Resource Center

Data Security and HIPAA Compliance in Mid-sized Healthcare Organizations

The 21st century is facing an uphill battle for better data security, and the healthcare industry is at the front lines. Healthcare providers deal with tremendous amounts of sensitive, legally protected data labeled protected health information (PHI), which requires certain security measures as defined by the Health Insurance Portability and Accountability Act (HIPAA). Mid-sized healthcare practices, those with 20-50 employees, face the difficult task of ensuring that all PHI is handled, transferred and stored properly. But how?

Healthcare and data security

As the digital age has progressed, much of this information has been transferred from paper to electronic records, ushering in new challenges to its privacy. The healthcare industry must meet these challenges. Data breaches open the door for criminal activity that affects thousands of people — sometimes many more than that.

In anticipation of these dangers, the federal government passed HIPAA. The original Act required covered entities — healthcare providers, insurance companies and information clearinghouses — to maintain privacy and security measures designed to protect PHI, including PHI stored electronically (ePHI). HIPAA made these entities subject to disciplinary actions if they failed to comply with its requirements. While punitive, HIPAA’s original disciplinary actions were more likely to affect a practice’s reputation than its bottom line.

HIPAA changed in 2009 under the Health Information Technology for Economic and Clinical Health Act (HITECH) and in 2013 under the Omnibus Rule, which updated and finalized HITECH’s provisions and altered HIPAA’s disciplinary scope. Now, noncompliance with HIPAA regulations can impose significant penalties.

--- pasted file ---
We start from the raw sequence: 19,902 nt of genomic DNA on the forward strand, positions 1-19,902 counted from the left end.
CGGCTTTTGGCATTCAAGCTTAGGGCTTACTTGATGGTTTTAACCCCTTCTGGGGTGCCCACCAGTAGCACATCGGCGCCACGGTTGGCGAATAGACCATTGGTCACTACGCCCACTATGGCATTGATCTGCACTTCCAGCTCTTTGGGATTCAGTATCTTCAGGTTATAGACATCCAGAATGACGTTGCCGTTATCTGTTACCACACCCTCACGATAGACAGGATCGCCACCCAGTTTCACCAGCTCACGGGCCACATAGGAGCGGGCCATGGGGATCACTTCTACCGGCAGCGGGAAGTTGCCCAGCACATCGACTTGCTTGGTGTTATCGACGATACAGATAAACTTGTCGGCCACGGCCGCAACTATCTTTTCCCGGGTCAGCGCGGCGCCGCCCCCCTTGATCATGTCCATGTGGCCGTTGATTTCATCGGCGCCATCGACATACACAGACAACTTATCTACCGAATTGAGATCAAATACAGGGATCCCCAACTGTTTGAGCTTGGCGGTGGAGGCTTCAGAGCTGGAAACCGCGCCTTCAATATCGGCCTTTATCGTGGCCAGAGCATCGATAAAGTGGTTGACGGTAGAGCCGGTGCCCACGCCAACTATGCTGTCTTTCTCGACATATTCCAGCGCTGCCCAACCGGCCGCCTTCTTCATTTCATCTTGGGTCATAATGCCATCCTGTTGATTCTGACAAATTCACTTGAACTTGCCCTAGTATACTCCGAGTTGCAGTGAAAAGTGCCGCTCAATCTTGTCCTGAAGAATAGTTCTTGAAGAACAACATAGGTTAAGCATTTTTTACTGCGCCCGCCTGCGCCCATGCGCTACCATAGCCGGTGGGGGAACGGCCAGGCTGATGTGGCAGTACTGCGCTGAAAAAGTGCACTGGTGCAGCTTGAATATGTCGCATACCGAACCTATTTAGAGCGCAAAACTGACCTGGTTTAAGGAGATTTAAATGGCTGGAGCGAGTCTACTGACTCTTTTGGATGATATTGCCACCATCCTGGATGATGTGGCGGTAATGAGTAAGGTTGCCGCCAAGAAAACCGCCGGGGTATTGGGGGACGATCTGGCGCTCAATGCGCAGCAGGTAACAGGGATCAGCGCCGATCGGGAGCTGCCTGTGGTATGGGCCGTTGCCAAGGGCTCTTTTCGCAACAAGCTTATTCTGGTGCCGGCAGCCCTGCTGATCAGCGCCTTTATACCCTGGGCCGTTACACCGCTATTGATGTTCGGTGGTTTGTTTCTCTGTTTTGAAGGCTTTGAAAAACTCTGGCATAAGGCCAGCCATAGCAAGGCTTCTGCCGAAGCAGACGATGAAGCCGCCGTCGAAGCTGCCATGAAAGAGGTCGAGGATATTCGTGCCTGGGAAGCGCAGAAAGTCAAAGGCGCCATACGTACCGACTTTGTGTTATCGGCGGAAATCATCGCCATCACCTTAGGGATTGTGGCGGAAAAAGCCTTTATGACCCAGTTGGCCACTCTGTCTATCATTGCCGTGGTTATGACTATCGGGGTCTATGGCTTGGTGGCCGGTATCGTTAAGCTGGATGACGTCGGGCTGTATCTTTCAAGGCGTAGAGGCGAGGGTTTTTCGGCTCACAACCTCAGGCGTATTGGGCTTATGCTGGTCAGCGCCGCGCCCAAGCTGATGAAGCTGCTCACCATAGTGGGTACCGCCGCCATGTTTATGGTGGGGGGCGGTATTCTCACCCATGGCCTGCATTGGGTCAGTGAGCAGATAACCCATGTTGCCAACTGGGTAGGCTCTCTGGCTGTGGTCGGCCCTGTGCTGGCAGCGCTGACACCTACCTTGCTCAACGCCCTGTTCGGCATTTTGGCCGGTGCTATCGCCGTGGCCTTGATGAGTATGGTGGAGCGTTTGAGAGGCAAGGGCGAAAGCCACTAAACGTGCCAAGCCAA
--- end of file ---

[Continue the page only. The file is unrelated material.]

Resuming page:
Data security breaches

Data security breaches comprise one of the most common noncompliance issues. They can be difficult to detect. In a 2012 study of 80 large healthcare organizations conducted by the Ponemon Institute, a data security thinktank, 94 percent of respondents reported at least one data security breach within two years. But more than half (54 percent) had little to no confidence that they could detect all data loss.

This murky view of data security puts all healthcare organizations at risk, mid-sized practices included. Under the Omnibus Rule, covered entities who violate HIPAA are subject to significant penalties by federal and state governments and possibly prosecution.

HIPAA civil penalties

If your practice faces civil penalties, you will probably incur a Civil Money Penalty (CMP) — in other words, a fine. Current HIPAA regulations divide CMPs into four tiers based on: